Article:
If you’re someone who hits the weights five times a week, chances are you’ve done a deadlift in one form or another.

They’re one of the best exercises for strengthening the lower back and hamstrings, but because of the muscles it targets, there’s a lot of confusion around the movement.

If you ask a bodybuilder, they’ll probably hit deadlifts on a back day, whereas if you ask a powerlifter, they’ll hit deadlifts on leg day.

A deadlift may be pretty simple to perform, but it’s definitely not an isolation movement. It activates your entire body in some capacity, but two areas are activated most: your back and legs.

Because of this, there’s a lot of confusion over where to place the deadlift in your training program. Do you deadlift on leg days, or do you deadlift on back days?

So, we’re giving you everything you need to know about deadlifts and how you can best work them into your training program.

Benefits Of Deadlifting

If you’re ready to push your strength, muscle, and athleticism to new levels, you’ll want to ensure your program includes the king of all exercises: the deadlift.

It’s a compound full-body movement that targets muscles in your entire body—from your traps and lats to your hamstring and glutes. They’re known to have full-body benefits essential for developing total-body strength and power, hip function, core strength, and spinal stabilization.

And because deadlifts recruit and activate several muscle groups, joints, and stabilizers throughout the movement, they also increase energy expenditure more than most other movements.

When performed with impeccable form, adding the deadlift into your training program can add a ton of health and performance benefits, including:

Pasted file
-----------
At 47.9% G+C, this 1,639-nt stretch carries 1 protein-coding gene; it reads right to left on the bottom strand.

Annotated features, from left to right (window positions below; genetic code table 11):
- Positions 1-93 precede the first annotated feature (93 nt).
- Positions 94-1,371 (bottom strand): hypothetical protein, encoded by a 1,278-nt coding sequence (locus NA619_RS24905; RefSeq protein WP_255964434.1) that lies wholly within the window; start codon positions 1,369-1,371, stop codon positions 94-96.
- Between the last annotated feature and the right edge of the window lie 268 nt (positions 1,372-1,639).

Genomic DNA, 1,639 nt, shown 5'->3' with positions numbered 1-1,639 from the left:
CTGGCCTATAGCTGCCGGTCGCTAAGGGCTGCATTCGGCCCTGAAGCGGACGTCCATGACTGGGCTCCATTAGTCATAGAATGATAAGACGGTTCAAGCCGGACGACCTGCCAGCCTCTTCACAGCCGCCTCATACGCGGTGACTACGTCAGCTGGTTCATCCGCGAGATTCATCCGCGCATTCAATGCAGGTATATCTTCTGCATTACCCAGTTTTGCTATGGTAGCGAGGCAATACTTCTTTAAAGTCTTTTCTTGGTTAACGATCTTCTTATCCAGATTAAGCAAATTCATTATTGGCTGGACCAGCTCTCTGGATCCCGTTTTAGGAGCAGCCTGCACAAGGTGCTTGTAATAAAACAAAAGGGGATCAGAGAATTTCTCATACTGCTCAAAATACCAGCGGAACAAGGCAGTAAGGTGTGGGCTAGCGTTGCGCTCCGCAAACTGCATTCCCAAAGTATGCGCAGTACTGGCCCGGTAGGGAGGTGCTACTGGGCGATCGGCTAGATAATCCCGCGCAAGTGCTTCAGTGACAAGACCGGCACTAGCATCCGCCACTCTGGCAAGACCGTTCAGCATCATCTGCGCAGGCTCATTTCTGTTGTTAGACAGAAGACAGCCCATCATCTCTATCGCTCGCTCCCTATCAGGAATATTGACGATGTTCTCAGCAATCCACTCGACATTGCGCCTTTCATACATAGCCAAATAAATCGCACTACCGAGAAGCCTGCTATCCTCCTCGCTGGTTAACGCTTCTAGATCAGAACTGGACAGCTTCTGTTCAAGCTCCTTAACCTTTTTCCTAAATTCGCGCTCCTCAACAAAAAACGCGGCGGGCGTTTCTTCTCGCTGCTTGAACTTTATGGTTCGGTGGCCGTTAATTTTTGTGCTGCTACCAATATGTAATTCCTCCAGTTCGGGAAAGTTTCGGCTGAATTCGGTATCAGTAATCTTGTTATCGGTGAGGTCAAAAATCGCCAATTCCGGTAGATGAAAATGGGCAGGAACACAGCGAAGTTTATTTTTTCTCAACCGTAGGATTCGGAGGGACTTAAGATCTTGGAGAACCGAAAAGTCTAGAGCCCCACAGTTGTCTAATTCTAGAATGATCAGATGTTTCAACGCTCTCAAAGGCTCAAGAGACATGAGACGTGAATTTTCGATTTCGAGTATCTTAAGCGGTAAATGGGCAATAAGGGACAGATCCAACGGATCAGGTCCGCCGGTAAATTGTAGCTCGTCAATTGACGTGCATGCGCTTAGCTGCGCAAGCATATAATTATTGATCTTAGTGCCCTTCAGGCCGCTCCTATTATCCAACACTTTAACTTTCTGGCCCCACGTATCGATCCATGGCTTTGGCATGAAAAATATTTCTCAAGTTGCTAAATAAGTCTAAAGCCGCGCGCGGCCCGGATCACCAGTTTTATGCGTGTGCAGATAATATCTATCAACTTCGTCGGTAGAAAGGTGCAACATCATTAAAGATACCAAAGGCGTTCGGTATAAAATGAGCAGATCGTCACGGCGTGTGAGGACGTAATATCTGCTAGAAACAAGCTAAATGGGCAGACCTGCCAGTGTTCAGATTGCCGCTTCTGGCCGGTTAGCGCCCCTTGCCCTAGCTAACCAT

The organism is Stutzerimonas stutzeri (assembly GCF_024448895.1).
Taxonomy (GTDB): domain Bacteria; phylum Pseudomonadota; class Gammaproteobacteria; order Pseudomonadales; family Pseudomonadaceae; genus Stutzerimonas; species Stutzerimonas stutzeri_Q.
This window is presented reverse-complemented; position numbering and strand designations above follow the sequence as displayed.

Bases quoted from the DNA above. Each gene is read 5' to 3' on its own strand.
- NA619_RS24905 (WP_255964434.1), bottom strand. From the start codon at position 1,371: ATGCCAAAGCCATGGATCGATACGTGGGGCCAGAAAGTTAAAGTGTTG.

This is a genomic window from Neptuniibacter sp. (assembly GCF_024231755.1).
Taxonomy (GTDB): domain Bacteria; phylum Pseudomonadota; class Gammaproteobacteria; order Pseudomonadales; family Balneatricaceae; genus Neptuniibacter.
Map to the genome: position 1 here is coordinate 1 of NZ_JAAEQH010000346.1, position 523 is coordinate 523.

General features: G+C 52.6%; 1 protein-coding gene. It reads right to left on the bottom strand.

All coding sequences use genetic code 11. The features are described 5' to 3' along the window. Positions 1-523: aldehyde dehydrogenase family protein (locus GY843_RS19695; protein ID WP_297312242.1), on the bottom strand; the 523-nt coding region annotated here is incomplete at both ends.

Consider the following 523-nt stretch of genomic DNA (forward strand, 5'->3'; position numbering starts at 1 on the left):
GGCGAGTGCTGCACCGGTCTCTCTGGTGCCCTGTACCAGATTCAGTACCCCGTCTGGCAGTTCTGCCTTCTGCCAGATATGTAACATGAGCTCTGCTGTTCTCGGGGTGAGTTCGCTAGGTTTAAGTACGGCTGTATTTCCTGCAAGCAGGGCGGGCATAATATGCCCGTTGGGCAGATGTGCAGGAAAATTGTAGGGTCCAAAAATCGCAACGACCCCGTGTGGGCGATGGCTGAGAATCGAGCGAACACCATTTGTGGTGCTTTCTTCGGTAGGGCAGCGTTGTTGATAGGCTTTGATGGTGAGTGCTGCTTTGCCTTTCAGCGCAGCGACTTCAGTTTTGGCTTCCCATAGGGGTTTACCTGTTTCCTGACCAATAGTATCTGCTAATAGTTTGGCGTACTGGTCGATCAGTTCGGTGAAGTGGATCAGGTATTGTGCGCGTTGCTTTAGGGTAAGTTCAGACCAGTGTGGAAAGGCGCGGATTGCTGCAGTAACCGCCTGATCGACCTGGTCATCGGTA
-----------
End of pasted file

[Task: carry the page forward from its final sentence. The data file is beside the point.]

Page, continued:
• Greater strength
  • Full-body muscle activation
  • Stronger legs and back
  • Increase calorie and fat burn
  • Trigger release of anabolic hormones
  • Improve core strength
  • Better athleticism
  • Improve poster
  • Strengthen grip
  • Reduce the risk of back injury

With a long list of benefits, why wouldn’t you want to deadlift?

Deadlift Muscles Explained: Legs Vs Back

Because the deadlift engages muscles in both the back and legs, there’s a lot of confusion over which workout it fits into. Generally speaking, deadlifts are a leg exercise.

They involve the extension of the hips and the knees, which subsequently recruits and activates the quads, hamstrings, and glutes.

Back muscles like the lats and spinal erectors are also heavily active during a deadlift, so it technically could be performed on either a back day or a leg day.

To decide where the deadlift fits best, you first need to understand how the body moves and what muscles are targeted during a deadlift. The following joint actions happen when deadlifting:

  • Knee extension (knees straighten)
  • Hip extension (thrusting or pushing the hips forward from a hinged position)
  • Shoulder extension

Because knee and hip extension are the main actions of a deadlift, they make it primarily a lower body exercise, but let’s look at what muscles are recruited during a deadlift.

  1. Quadriceps
  2. Hamstrings
  3. Glutes
  4. Spinal erectors
  5. Latissimus dorsi
  6. Trapezius

Should You Deadlift On Back Or Leg Day?